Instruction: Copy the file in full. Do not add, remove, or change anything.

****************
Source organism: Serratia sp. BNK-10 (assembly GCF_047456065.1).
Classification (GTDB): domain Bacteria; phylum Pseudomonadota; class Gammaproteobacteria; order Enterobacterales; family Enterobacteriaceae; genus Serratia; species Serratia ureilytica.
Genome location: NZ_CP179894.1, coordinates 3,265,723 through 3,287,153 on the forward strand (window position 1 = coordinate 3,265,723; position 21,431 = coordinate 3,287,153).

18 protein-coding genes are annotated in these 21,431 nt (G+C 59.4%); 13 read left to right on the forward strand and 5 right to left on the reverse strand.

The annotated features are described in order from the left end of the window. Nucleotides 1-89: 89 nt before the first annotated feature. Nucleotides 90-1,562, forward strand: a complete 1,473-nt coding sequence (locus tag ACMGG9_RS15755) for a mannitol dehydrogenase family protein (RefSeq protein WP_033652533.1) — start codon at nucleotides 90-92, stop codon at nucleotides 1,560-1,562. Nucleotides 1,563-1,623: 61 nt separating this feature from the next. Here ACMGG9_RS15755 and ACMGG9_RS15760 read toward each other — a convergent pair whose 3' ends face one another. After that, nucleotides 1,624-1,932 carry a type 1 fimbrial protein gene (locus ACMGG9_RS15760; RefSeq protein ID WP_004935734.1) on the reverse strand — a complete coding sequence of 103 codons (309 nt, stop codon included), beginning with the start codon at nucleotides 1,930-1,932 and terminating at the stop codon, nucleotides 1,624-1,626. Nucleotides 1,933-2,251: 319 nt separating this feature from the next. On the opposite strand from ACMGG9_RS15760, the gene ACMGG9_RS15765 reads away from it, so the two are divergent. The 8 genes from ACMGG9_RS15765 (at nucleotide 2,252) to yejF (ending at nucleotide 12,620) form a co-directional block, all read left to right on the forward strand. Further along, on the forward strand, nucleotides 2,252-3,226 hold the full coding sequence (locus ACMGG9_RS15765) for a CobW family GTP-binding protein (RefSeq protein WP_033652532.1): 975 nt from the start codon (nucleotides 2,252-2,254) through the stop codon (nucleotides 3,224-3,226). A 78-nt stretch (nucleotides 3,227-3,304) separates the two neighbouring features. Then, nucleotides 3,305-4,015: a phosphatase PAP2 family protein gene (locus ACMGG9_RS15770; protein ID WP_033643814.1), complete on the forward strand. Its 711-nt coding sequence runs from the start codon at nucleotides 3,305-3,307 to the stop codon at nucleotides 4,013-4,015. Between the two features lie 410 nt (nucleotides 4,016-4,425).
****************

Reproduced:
Source organism: Serratia sp. BNK-10 (assembly GCF_047456065.1).
Classification (GTDB): domain Bacteria; phylum Pseudomonadota; class Gammaproteobacteria; order Enterobacterales; family Enterobacteriaceae; genus Serratia; species Serratia ureilytica.
Genome location: NZ_CP179894.1, coordinates 3,265,723 through 3,287,153 on the forward strand (window position 1 = coordinate 3,265,723; position 21,431 = coordinate 3,287,153).

18 protein-coding genes are annotated in these 21,431 nt (G+C 59.4%); 13 read left to right on the forward strand and 5 right to left on the reverse strand.

The annotated features are described in order from the left end of the window. Nucleotides 1-89: 89 nt before the first annotated feature. Nucleotides 90-1,562, forward strand: a complete 1,473-nt coding sequence (locus tag ACMGG9_RS15755) for a mannitol dehydrogenase family protein (RefSeq protein WP_033652533.1) — start codon at nucleotides 90-92, stop codon at nucleotides 1,560-1,562. Nucleotides 1,563-1,623: 61 nt separating this feature from the next. Here ACMGG9_RS15755 and ACMGG9_RS15760 read toward each other — a convergent pair whose 3' ends face one another. After that, nucleotides 1,624-1,932 carry a type 1 fimbrial protein gene (locus ACMGG9_RS15760; RefSeq protein ID WP_004935734.1) on the reverse strand — a complete coding sequence of 103 codons (309 nt, stop codon included), beginning with the start codon at nucleotides 1,930-1,932 and terminating at the stop codon, nucleotides 1,624-1,626. Nucleotides 1,933-2,251: 319 nt separating this feature from the next. On the opposite strand from ACMGG9_RS15760, the gene ACMGG9_RS15765 reads away from it, so the two are divergent. The 8 genes from ACMGG9_RS15765 (at nucleotide 2,252) to yejF (ending at nucleotide 12,620) form a co-directional block, all read left to right on the forward strand. Further along, on the forward strand, nucleotides 2,252-3,226 hold the full coding sequence (locus ACMGG9_RS15765) for a CobW family GTP-binding protein (RefSeq protein WP_033652532.1): 975 nt from the start codon (nucleotides 2,252-2,254) through the stop codon (nucleotides 3,224-3,226). A 78-nt stretch (nucleotides 3,227-3,304) separates the two neighbouring features. Then, nucleotides 3,305-4,015: a phosphatase PAP2 family protein gene (locus ACMGG9_RS15770; protein ID WP_033643814.1), complete on the forward strand. Its 711-nt coding sequence runs from the start codon at nucleotides 3,305-3,307 to the stop codon at nucleotides 4,013-4,015. Between the two features lie 410 nt (nucleotides 4,016-4,425).